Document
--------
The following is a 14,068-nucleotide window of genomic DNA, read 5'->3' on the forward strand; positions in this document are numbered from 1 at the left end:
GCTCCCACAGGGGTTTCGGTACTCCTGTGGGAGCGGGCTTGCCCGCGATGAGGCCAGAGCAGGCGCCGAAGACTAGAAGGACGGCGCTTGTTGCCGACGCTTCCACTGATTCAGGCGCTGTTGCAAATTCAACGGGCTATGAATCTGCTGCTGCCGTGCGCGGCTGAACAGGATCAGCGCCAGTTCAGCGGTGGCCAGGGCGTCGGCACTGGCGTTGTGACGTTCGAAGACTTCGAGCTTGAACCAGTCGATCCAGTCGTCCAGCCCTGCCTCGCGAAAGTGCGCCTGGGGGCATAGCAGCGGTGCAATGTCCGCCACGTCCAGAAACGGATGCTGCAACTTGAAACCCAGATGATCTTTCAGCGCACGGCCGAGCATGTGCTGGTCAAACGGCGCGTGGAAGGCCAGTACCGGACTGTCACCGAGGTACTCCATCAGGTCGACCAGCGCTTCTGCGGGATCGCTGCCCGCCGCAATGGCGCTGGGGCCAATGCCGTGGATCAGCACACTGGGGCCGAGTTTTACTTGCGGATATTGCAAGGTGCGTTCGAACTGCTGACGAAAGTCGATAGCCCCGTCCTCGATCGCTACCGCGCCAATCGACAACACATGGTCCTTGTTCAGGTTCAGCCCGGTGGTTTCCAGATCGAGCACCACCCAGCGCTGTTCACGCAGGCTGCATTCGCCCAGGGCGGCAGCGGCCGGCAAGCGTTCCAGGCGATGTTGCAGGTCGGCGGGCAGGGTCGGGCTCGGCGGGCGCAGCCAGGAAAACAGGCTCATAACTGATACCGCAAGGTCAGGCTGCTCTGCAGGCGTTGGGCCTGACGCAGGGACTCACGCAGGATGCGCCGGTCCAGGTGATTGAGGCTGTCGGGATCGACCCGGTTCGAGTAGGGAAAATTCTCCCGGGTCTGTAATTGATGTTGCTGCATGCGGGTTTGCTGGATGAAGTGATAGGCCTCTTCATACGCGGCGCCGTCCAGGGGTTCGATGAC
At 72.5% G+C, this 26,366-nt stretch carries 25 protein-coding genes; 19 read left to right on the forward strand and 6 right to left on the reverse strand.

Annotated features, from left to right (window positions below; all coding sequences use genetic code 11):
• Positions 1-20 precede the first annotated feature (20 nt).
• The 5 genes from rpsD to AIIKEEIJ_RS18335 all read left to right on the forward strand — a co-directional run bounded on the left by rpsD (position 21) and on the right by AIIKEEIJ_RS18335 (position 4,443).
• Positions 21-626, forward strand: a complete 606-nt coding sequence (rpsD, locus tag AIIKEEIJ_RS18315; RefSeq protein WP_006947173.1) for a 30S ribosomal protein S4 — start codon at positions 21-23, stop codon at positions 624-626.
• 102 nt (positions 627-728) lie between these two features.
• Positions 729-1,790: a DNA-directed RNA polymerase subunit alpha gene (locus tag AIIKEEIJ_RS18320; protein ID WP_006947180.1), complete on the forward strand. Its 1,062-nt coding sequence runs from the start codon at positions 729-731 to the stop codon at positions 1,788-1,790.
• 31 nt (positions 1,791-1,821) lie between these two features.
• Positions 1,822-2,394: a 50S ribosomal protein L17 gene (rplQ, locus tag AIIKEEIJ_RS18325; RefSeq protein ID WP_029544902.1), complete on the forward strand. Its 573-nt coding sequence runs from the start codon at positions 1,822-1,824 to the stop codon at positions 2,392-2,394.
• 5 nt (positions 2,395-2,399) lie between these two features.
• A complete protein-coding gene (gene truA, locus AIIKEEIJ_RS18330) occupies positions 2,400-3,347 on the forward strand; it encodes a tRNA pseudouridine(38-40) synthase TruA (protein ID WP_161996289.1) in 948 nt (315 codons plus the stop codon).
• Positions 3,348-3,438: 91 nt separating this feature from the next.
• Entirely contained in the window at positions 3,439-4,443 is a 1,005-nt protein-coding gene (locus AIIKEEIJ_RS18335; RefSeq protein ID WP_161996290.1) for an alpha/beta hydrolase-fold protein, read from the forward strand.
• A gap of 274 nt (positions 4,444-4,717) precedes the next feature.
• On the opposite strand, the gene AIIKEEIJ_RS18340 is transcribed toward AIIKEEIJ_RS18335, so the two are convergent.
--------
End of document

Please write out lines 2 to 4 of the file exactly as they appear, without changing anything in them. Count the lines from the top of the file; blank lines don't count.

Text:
GCTCCCACAGGGGTTTCGGTACTCCTGTGGGAGCGGGCTTGCCCGCGATGAGGCCAGAGCAGGCGCCGAAGACTAGAAGGACGGCGCTTGTTGCCGACGCTTCCACTGATTCAGGCGCTGTTGCAAATTCAACGGGCTATGAATCTGCTGCTGCCGTGCGCGGCTGAACAGGATCAGCGCCAGTTCAGCGGTGGCCAGGGCGTCGGCACTGGCGTTGTGACGTTCGAAGACTTCGAGCTTGAACCAGTCGATCCAGTCGTCCAGCCCTGCCTCGCGAAAGTGCGCCTGGGGGCATAGCAGCGGTGCAATGTCCGCCACGTCCAGAAACGGATGCTGCAACTTGAAACCCAGATGATCTTTCAGCGCACGGCCGAGCATGTGCTGGTCAAACGGCGCGTGGAAGGCCAGTACCGGACTGTCACCGAGGTACTCCATCAGGTCGACCAGCGCTTCTGCGGGATCGCTGCCCGCCGCAATGGCGCTGGGGCCAATGCCGTGGATCAGCACACTGGGGCCGAGTTTTACTTGCGGATATTGCAAGGTGCGTTCGAACTGCTGACGAAAGTCGATAGCCCCGTCCTCGATCGCTACCGCGCCAATCGACAACACATGGTCCTTGTTCAGGTTCAGCCCGGTGGTTTCCAGATCGAGCACCACCCAGCGCTGTTCACGCAGGCTGCATTCGCCCAGGGCGGCAGCGGCCGGCAAGCGTTCCAGGCGATGTTGCAGGTCGGCGGGCAGGGTCGGGCTCGGCGGGCGCAGCCAGGAAAACAGGCTCATAACTGATACCGCAAGGTCAGGCTGCTCTGCAGGCGTTGGGCCTGACGCAGGGACTCACGCAGGATGCGCCGGTCCAGGTGATTGAGGCTGTCGGGATCGACCCGGTTCGAGTAGGGAAAATTCTCCCGGGTCTGTAATTGATGTTGCTGCATGCGGGTTTGCTGGATGAAGTGATAGGCCTCTTCATACGCGGCGCCGTCCAGGGGTTCGATGAC
At 72.5% G+C, this 26,366-nt stretch carries 25 protein-coding genes; 19 read left to right on the forward strand and 6 right to left on the reverse strand.

Annotated features, from left to right (window positions below; all coding sequences use genetic code 11):